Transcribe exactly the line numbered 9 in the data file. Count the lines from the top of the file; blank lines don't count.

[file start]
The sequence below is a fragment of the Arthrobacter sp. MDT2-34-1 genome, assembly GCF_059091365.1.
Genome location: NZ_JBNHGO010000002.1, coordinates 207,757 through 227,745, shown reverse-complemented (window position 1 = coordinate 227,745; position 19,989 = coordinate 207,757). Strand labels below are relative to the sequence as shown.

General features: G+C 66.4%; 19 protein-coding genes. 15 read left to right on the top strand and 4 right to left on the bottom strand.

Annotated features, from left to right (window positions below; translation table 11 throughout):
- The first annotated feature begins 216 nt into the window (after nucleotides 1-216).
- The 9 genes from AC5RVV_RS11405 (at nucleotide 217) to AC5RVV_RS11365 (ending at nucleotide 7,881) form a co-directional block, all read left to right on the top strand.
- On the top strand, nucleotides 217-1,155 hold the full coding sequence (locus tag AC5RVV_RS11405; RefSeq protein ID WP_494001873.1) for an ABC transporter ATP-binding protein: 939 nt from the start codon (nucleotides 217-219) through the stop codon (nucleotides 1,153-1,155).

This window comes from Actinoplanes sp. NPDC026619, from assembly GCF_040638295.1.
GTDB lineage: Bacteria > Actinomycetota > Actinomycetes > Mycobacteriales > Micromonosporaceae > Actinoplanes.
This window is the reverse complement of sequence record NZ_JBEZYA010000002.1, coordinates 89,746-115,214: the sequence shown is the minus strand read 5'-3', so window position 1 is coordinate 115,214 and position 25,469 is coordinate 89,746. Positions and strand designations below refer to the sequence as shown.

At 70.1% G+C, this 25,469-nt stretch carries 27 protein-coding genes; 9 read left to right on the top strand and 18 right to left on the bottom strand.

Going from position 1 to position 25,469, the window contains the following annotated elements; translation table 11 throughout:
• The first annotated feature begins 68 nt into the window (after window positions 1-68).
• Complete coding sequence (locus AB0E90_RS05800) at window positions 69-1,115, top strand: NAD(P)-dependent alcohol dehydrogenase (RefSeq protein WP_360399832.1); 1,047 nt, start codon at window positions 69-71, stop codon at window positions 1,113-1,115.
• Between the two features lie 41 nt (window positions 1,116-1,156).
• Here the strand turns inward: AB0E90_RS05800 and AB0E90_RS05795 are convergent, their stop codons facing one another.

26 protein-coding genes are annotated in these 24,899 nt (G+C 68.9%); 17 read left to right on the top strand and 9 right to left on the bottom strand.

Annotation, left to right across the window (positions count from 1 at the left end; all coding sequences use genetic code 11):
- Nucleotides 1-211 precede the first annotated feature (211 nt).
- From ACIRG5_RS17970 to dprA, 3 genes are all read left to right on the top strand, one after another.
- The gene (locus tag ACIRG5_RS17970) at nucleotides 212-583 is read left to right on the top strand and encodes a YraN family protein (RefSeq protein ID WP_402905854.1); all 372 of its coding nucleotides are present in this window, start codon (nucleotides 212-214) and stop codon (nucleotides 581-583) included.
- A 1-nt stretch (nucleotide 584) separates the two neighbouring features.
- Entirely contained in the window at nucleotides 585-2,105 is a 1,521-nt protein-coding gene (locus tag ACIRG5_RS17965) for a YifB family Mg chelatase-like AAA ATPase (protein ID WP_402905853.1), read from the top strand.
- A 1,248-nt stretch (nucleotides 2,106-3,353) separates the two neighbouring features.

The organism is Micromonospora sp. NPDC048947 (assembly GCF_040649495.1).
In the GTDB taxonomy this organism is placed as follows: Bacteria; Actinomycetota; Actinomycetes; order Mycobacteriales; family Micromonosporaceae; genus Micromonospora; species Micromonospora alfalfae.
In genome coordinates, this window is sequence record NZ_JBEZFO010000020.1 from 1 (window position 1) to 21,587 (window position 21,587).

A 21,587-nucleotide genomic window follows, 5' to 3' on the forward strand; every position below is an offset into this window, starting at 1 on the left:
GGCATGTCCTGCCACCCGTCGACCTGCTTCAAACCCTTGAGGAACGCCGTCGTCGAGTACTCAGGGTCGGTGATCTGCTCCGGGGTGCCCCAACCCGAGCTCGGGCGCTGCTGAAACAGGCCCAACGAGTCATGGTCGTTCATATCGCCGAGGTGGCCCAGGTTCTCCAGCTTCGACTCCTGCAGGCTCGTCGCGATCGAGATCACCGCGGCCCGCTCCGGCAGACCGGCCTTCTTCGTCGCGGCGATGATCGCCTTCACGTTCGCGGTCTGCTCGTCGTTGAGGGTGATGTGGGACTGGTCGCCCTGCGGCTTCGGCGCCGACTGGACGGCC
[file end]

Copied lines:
GTDB lineage: Bacteria > Actinomycetota > Actinomycetes > Mycobacteriales > Micromonosporaceae > Actinoplanes.